My scheduled appointment started over 30 minutes late. The receptionist was not present and then she walked into the room with coffee and a large bag of donuts, I assume she left the office. Then the medical assistant came up to me when I was closing out my paperwork and asked which room I was in because the physician failed to label my lab work. Horrible experience
I have been a patient for about 6 months and needless to say I'm very disappointed. I have been referred to specialists too prematurely, was prescribed oxygen around 1-2 months ago and still do not have anyone willing to order it, I am never told results or action plans unless I ask, I have been poked with big needless instead of the little ones, can't get the doctors to call.gr back when I have a significant issue that needs addressing, etc. I would think twice about going to this doctor.
I’ve had the best doctor there for a long time, but the business has taken a turn down. The doctors are scheduled for 15 minute appointments and sometimes double booked. They are overworked and harassed. The staff is best at putting you on hold. I had to call four times for one appointment in May. Don’t bother leaving a message; the call won’t be returned. Today, we had to call to check on a medication for my husband (health issues), and were told ‘the list is too long for them to look.’ He’s currently taking seven medications. I dread calling there for any reason, and no longer use my mobile because it used too many minutes! There is one person who works part time there – not even in the front, who is an angel, and will always give me info quickly. However, I feel I shouldn’t always ask her -- not fair to her. I would pay more if it eased some of the stress trying to get an appointment and getting through it, just to see my doctor. My doctor is well aware of the horrid service and is as frustrated with the staff as I am.
I'm writing this review based on my experiences with peak primary and dr. Imhof. Being her patient for nearly ten years we have decided to take our business elsewhere. She seems to have lost her enjoyment and only seeks to have a volume a patients now! Everything I see her it's for less that a couple minutes and she doesn't seem to concerned about what I'm actually saying. Getting her to call you back or respond after tests is very difficult. Her office staff is rude. Her wellness visits are based on other ways of upcharging more money other than your annual physical. My last physical was incomplete because she was in a hurry. I'm done with peak primary. I'm looking for a dr. Who actually cares about his/paitents!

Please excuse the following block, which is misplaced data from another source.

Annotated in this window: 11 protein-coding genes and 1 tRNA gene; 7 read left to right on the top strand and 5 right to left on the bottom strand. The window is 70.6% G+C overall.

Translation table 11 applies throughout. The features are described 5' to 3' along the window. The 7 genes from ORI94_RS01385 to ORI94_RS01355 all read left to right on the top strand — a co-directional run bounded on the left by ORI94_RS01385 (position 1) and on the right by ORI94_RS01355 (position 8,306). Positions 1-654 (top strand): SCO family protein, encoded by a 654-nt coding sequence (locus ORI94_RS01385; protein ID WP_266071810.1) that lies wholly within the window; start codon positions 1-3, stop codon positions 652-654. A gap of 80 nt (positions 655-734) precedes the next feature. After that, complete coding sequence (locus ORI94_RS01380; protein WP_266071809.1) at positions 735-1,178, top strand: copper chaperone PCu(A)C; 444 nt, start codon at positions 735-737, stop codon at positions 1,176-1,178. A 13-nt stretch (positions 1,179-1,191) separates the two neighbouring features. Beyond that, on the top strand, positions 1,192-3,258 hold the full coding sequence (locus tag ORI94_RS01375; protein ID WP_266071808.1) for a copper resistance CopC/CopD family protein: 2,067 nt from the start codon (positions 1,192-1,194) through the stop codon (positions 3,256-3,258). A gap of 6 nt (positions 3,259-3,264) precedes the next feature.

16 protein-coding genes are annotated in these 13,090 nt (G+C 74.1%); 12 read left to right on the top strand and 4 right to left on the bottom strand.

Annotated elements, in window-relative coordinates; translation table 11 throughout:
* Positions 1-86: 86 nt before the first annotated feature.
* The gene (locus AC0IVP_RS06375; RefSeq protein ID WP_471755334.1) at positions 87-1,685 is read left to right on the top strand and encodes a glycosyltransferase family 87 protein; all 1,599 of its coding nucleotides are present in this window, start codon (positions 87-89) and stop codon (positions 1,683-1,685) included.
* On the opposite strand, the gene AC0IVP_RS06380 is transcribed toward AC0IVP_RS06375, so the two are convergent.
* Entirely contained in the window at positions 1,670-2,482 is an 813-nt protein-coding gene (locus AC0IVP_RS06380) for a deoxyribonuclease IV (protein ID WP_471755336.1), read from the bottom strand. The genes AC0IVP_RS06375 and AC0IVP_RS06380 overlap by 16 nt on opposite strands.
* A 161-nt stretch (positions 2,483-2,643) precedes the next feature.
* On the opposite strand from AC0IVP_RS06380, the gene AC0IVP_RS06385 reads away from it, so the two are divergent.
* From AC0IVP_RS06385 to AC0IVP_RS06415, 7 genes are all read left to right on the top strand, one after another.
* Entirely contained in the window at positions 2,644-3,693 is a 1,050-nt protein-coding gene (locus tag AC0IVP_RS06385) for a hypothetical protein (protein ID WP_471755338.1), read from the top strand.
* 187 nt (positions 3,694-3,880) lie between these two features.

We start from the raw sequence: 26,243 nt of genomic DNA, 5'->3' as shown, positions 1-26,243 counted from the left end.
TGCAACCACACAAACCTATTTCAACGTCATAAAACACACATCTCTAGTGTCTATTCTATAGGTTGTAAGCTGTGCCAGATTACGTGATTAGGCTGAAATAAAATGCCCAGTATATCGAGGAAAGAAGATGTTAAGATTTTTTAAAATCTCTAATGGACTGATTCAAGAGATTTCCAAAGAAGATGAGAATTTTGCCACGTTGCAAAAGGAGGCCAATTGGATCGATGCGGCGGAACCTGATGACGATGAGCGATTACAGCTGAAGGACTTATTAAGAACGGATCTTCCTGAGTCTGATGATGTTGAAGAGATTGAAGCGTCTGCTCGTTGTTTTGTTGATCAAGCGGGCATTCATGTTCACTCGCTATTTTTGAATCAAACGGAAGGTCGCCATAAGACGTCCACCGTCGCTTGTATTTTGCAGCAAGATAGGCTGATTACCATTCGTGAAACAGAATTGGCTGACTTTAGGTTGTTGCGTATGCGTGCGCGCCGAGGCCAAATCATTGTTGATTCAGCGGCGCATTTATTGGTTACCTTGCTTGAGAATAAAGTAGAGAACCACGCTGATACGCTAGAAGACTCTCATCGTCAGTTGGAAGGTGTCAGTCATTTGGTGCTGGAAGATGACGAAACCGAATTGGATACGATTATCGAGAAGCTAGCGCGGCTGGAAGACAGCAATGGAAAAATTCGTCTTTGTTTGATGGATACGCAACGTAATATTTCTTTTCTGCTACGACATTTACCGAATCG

After being under Dr Imhof's care for upwards of ten years, I needed to change my meds. I was informed that I needed to pay a copay for a doctor visit for a med check.Due to the economy, I no longer had insurance. It was going to cost me out-of -pocket for the Rx that I needed written, so the office (out of pocket) visit was going to break me. I spoke in length with the office manager, Bretta and she asked me all the questions the doctor would ask me at the visit. After relaying those answers to Dr. Imhof, I was informed that I still had to come in and they would get me in as fast as possible for the smallest self-pay copay that could do (around 5o instead of 70).When I went to make the apt, I was informed that Dr, Imhof would be on vacation for the next week or so (this was medicine that you are NOT supposed to quit cold-turkey). So, I had to schedule with a new dr.I did that, and he got me in and out VERY Quickly (maybe he knew I was trying to keep the cost down). He did not ask me a single new question that the Office Manager didn't ask me, didn't take my blood pressure, didn't weigh me in. NOTHING.I left, only to get home to a phone call by the FRONT DESK staff that they didn't get my copay. I explained then that the Office Manager had said she would work with me on it (Which she had assured me), only to get an argument from this secretary! She told me that med-checks were policy (yep! Got it!), and that it was "That much money" - I was being charged 78!!!! I told her that the Bretta had said it would be lower amount if it was a quick enough visit, and I was in and out. She continued to argue with me (Don't really know why it was ANY of her business!) and then transferred me to billing where I waited on hold forever and finally had to hang up.The next week, I had a bill for 98! 98 dollars to have a conversation with me that I already had with the Office Manager.When I called the Office Manager, we paid phone tag for awhile (I don't know why she didn't just adjust the cost without having a conversation with me), before she just turned me over to a collection agency. I called her once I realized that we were turned over (We have perfect credit, btw - so this is killing us), and left her a message asking why we couldn't discuss the cost. And how I thought this whole thing was unethical.I never heard back from anyone there, but got a letter in the mail that since they are turning me over to collections, then they no longer will accept me as a patient and will transfer my file once I choose a new doctor.Completely unethical. They lost their humanity in the last ten years, and I'm very sad about it.